We see people becoming volunteers for a wide range of reasons, but the majority agree on the fact that they do it with an unselfish, self-sacrificing approach. This can make us feel good, but just how exactly has volunteering been proven to provide a positive impact on our health?
Obviously one of the key points that people identify with when it comes to volunteering (volunteering abroad included) is the idea that becoming a volunteer will help those who can’t help themselves. This could not be truer, because every volunteer programme has the best interests of people who they will be helping at heart. There is an emotional connection that volunteers make, often before they have even left for their trip and this kind of positivity is great for improving the state of mind and general mental well-being. We want to delve deeper into what makes volunteers healthy by, well, being a volunteer, and there have been a host of studies that cite how volunteering can be good for your health, both mentally and physically.
Research conducted by Ghent University established that those who volunteered were as healthy as people five years younger than their age, compared to non-volunteers. They also found that volunteering activities on a CV provide more employment opportunities, which, of course, is great for self-esteem! Additional research highlighted that there’s such a thing as ‘volunteer therapy’ (the act of volunteering is good for mind and body) and it can aid in; strengthening your body, boosting your mood and lessening your stress levels.
Furthermore, the act of being a volunteer was seen to assist people living with serious illnesses too. They reported that they felt their health improved after what we previously referred to as ‘volunteer therapy’.
This is merely the tip of the iceberg, and while it might seem like a slightly self-centred topic, it’s important to remember that volunteering helps everyone involved in a programme, which is what makes it such a special thing to be part of. In fact, a range of other health benefits have been tied back to those who do and/or have volunteered.
Let’s take a look and see what they are…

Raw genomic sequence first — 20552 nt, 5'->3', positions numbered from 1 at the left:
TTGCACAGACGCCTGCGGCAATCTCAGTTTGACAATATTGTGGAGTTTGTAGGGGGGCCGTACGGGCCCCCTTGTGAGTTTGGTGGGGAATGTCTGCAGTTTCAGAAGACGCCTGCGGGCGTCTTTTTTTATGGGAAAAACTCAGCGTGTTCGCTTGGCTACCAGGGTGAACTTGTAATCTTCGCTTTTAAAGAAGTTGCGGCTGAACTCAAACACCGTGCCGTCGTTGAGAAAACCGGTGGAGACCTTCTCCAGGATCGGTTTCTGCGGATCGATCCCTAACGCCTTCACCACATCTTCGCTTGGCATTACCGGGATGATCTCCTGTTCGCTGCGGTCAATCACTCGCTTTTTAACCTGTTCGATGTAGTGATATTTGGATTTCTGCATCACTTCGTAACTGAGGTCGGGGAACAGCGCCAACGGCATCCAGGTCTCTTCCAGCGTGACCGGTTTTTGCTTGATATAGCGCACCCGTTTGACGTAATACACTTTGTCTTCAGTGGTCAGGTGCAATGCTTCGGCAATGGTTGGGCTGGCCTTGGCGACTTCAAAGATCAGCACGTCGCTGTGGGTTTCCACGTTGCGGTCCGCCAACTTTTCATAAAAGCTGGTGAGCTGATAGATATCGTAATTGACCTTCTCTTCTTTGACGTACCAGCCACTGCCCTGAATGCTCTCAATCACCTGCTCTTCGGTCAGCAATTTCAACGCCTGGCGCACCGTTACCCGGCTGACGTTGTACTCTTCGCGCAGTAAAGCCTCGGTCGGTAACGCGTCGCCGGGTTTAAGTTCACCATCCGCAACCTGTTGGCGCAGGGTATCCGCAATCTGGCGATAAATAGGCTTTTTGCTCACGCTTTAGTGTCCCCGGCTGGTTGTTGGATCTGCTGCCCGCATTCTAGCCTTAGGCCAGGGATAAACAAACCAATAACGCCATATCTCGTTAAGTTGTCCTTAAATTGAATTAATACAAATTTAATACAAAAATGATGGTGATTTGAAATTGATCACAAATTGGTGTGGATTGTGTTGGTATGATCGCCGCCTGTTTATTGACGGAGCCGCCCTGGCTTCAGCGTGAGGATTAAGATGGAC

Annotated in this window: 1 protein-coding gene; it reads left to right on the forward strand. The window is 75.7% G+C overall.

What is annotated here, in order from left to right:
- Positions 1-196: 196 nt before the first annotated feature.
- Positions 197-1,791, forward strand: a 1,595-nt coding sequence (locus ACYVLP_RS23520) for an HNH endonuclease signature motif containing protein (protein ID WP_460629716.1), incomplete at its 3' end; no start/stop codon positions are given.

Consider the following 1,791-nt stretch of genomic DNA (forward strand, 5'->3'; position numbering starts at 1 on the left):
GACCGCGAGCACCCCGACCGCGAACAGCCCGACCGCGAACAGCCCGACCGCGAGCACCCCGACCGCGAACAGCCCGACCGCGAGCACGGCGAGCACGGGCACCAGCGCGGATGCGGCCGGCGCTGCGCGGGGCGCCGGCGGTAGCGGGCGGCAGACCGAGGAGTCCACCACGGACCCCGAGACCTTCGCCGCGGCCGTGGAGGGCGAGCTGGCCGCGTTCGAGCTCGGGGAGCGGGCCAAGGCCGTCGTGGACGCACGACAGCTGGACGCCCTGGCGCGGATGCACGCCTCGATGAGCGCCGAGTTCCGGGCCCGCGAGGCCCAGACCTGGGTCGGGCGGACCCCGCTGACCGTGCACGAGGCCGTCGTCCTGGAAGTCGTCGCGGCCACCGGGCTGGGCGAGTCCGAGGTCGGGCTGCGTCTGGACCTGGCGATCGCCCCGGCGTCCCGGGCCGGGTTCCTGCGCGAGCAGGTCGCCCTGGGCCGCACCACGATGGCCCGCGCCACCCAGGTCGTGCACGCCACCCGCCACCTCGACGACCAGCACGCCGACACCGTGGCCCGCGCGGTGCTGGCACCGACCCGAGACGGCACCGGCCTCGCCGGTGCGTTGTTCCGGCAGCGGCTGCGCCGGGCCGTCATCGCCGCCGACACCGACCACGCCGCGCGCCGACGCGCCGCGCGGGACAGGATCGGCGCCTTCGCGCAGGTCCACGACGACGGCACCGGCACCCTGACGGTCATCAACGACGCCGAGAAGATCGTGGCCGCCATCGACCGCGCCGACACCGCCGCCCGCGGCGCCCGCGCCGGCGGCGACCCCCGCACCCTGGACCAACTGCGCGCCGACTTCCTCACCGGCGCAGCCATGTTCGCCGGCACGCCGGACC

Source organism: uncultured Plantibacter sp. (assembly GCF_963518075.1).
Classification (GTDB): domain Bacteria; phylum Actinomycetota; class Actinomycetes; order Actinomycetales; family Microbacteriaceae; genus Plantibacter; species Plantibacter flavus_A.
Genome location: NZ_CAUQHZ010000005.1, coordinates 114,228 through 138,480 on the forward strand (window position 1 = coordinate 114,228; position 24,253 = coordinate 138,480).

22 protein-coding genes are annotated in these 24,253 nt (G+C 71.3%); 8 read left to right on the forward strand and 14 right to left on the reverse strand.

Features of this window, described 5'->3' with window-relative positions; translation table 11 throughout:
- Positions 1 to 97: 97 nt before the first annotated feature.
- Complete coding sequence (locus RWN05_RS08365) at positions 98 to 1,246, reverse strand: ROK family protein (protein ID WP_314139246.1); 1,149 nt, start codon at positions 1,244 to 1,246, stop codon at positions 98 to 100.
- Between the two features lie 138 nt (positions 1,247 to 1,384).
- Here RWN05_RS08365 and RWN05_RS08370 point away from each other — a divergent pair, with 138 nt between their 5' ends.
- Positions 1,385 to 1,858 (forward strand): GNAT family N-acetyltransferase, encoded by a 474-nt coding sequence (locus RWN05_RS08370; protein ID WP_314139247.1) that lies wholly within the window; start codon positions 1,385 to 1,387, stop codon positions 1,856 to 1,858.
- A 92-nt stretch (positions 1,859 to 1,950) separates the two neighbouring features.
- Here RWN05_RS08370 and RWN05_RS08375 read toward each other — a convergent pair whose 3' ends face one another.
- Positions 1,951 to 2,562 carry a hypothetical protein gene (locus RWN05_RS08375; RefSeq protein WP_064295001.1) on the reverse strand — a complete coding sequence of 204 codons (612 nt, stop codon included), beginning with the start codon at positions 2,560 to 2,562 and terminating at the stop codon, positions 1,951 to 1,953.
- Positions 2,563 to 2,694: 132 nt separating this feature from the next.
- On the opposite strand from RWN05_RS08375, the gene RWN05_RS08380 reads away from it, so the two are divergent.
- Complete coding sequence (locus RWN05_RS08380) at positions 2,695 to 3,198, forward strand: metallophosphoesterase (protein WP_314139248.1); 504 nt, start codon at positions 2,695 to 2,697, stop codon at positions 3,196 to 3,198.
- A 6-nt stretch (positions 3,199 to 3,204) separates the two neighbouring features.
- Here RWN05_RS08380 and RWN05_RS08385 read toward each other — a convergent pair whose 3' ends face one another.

1. Lowered Levels of Anxiety and Depression
The basic nature that encompasses volunteering; assisting other people when they need it most, is a simple thing but seems to do so much good – including helping to lower anxiety and depression among those who devote their time to this unpaid role. Research claims that some volunteers have improved faster, find themselves sleeping better and enjoy the benefits of a healthier immune system compared to those who don’t or who have never volunteered.
2. Improved Heart Health
The University of Michigan Research Center published research that highlighted how volunteers with heart-related issues noted a lowering of their chest pains along with a reduction in their cholesterol levels to that of non-volunteers.
3. Lengthier Lifespan
A report into older adults who chose to volunteer on a regular basis came back with results that showed they had a higher chance of enjoying a longer life than people that have not, or don’t volunteer.
We now know that there is some science and research behind volunteering and the beneficial effects it has on the mind and body of those who choose to devote their time to helping others. Isn’t that just a wonderful thing? You think you’re signing up to go and influence the lives of others in a positive fashion and help them in as many ways as you can, but in doing so, you’re also strengthening your own well-being!
We know that, to many people, these studies and their findings won't influence whether they volunteer or not – they’re going to do it anyway – but, it’s an added extra to know that you could live longer and enjoy a healthier existence as a result of being a volunteer, isn’t it?
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